Links: Reviews of Ishkq in Paris, Yeh Jawaani Hai Deewani

I should have updated ages ago, so instead of going chronologically, I’m going to organise the posts by subject or theme. Hush. In my head, it sounds more logical.

First up, the film reviews. Ishkq in Paris, starring Preity Zinta, released week before last and I admit it, the review is one of the cruellest I’ve written. But let’s not forget, that was one of the most senseless films I’ve seen. Why is there a k in the title? Why did Isabelle Adjani in that film? What did they do to the real Preity Zinta? And as if all this wasn’t bad enough, the film managed to do something that should never have happened — Chunky Pandey and Isabelle Adjani now have something in common. That’s just wrong.

In Ishkq in Paris, Zinta plays Ishkq Elise, whose mother is Marie (Isabelle Adjani). From her unnatural chirpiness, we may deduce that Ishkq is a bimbette teenager trapped in a 38-year-old’s body. It’s either that or she’s suffering from the trauma of looking at the Cubist sculpture that is Isabelle Adjani’s botox-and-plastic-surgery-devastated face and realising she could look like that one day. The horror, the horror.

Whatever the underlying reason, Ishkq is an odd bird. It seems she doesn’t know how to walk. She either skips (when she’s happy) or shuffles (when she’s sad). Her mood changes quicker than the weather, but her facial expressions stay much the same (give or take a glycerine-induced tear). When she wants a shift in the course of conversation, she hollers “Topic change!” but doesn’t actually change the topic. She’s commitment shy and pretends to be “psycho” when the craziest thing she does in the movie is go looking for dinner at midnight in Paris. As anyone who has been to Paris will tell you, that’s no time for din-din.

Then again, the Paris in Ishkq in Paris isn’t precisely the city of love that the French tourism board keeps telling us to visit. For one thing, a lot of it looks like Prague. Sure, it has the Eiffel Tower, but many of those streets and buildings are distinctly un-French in terms of their architecture. Most importantly, if you can find me a Parisian home that has a black woman dressed in a French maid outfit opening the door for you, I’ll swear off macarons for a week.

Ishkq in Paris begins as Zinta’s attempt at Indianising Before Sunrise. Ishkq (Zinta) meets Akash (Gaurav Chanana) who suggests she spend one night showing him the sights and sounds of Paris. After 24 hours, they’re going to go their separate ways and never see each other again. What follows is one of the most inept attempts by mankind to hit on a woman and convince her to sleep with him. It is no surprise Akash doesn’t get any, but I’m getting ahead of myself.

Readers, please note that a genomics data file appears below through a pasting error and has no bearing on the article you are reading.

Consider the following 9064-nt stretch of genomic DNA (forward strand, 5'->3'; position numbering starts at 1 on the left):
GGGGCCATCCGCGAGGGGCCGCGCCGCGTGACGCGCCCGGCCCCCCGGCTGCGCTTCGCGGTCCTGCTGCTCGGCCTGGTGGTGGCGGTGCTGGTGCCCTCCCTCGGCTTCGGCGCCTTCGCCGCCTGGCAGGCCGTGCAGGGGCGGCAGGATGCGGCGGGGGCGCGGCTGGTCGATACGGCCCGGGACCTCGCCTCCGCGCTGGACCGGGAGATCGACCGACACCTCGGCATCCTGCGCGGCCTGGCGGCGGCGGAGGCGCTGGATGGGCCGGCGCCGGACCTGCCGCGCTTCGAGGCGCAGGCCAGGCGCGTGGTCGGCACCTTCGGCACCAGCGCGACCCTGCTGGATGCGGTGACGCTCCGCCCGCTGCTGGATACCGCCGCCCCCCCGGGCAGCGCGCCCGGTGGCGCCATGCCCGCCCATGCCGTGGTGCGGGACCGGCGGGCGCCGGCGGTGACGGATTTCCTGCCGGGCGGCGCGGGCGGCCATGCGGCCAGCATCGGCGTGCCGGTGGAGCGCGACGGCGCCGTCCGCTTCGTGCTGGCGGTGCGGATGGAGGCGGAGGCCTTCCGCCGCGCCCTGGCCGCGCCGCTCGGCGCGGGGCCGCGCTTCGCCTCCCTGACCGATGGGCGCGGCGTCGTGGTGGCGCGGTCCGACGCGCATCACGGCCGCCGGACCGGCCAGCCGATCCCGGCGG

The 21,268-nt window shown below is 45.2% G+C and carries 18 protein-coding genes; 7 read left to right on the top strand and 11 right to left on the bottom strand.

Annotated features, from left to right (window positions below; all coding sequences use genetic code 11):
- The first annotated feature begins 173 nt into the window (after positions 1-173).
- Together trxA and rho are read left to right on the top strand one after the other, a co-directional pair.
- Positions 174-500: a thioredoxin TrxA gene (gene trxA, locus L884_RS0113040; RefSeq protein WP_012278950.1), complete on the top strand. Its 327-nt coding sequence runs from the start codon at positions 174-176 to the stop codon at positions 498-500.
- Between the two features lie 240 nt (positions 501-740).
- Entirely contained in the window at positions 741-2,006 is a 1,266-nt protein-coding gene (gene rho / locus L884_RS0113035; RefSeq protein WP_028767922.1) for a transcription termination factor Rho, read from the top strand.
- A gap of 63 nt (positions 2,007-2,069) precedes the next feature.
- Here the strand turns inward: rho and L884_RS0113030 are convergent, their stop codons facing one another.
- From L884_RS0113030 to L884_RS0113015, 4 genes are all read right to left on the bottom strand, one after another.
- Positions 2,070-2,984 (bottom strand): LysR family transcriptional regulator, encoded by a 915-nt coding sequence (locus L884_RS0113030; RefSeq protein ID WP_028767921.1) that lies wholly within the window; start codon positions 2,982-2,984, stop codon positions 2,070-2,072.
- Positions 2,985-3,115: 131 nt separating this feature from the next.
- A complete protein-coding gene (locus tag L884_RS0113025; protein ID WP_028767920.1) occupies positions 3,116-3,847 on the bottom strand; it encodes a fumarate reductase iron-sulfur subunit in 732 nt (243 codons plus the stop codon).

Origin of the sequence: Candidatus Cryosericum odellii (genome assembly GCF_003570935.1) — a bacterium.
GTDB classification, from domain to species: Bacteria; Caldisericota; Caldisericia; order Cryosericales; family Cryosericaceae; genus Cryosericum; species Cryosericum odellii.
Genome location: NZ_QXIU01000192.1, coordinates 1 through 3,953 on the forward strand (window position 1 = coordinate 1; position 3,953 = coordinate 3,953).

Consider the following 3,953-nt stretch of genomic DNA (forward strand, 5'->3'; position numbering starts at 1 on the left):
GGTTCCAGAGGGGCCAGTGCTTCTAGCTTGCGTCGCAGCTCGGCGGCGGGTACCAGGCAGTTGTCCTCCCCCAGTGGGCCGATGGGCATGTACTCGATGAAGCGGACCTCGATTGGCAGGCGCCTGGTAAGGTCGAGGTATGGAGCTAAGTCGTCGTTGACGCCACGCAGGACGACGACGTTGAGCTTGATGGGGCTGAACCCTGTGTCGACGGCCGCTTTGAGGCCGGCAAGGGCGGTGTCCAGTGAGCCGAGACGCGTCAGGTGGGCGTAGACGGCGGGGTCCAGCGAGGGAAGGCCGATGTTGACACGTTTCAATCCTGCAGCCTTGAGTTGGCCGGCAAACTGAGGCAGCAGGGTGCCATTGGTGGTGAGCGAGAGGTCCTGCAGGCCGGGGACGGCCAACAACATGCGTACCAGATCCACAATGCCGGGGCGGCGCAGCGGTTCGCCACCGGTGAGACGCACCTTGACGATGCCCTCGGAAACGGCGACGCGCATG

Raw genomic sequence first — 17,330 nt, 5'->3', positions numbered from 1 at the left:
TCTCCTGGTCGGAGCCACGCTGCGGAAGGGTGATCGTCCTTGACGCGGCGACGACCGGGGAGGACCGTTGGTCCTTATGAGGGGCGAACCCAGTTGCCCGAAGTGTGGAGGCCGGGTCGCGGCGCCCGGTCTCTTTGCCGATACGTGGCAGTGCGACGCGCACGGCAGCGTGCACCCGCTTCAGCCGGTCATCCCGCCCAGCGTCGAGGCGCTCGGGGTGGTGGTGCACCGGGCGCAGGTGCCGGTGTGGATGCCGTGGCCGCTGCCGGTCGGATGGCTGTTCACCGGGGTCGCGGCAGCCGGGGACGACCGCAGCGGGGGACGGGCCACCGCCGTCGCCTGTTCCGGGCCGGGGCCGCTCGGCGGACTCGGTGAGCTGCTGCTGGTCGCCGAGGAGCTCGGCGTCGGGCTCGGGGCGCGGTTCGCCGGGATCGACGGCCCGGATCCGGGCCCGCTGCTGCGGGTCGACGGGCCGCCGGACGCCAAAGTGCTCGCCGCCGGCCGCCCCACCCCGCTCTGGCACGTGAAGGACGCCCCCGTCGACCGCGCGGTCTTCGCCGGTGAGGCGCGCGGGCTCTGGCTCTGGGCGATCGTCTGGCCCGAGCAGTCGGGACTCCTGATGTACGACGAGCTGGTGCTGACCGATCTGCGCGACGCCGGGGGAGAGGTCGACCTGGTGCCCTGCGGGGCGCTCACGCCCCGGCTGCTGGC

Here are some tips from Ishkq and Akash’s guide to Paris by night:

1. Clubs in Paris have can can dancers. Because it’s the city of Moulin Rouge. Duh!

2. There are places in Paris called Montmarte and Park.

3. Belly dancers are psychics.

4. Lots of people in Paris know Hindi, including faded movie stars and belly dancers.

5. Chunky Pandey is now a belly-button baring street performer in Paris.

From my review of Ishkq in Paris.

Ranbir Kapoor celebrates, in YJHD.

Now on to movie review number 2: Yeh Jawaani Hai Deewani. The film’s a huge success, having made some Rs. 70 crore in the first three days. Honestly, I can see why people would see the film even though I didn’t love it personally. It’s full of triteness but keep in mind we’ve been drowning in ghastly and gory action flicks ever since the first Dabangg. So maybe one of the reasons that films like Aashiqui 2 and YJHD are hurtling into the Rs. 100-crore club is that they’re a pleasant break from what’s been in the theatres of late. If only this meant good rom-coms, instead of either weepy or hackneyed stuff. This is particularly sad because actors like Ranbir Kapoor and Aditya Roy Kapoor are well capable of doing more than the flat, predictable roles they’re given. Ah well.

Ranbir Kapoor is full of the easy spontaneity and charm that has made young hearts go pitter patter ever since he appeared in a towel in Saawariya. He plays Bunny, who is essentially Sid from Wake Up Sid but with video camera and a love for travel. Bunny sweeps Naina the Nerd (Padukone) off her feet metaphorically and does the same literally to his best friend Aditi (Kalki Koechlin). Not only is the role spectacularly un-challenging for Kapoor since Bunny’s character hardly grows, but we can’t help wondering if Kapoor isn’t sick of playing the carefree, wisecracking guy who must, by the end of the film, find his serious side. Kapoor has had to act more in Pepsi commercials than he does in YJHD. …

Much like in Hum Aapke Hain Kaun, there really isn’t much that you can pick on or criticise in YJHD because there’s just so little meat on this bone. The point of YHJD is to show you pretty people having fun in pretty places and – if the feminine sighs in the audience were any indication – to see Ranbir Kapoor play the romantic lead. On all these accounts, the film scores. Everyone and everything looks fantastic. And for those so inclined, Kapoor has approximately four on-screen lip locks.

From my review of Yeh Jawaani Hai Deewani.


Leave a Reply

Fill in your details below or click an icon to log in: Logo

You are commenting using your account. Log Out /  Change )

Google+ photo

You are commenting using your Google+ account. Log Out /  Change )

Twitter picture

You are commenting using your Twitter account. Log Out /  Change )

Facebook photo

You are commenting using your Facebook account. Log Out /  Change )


Connecting to %s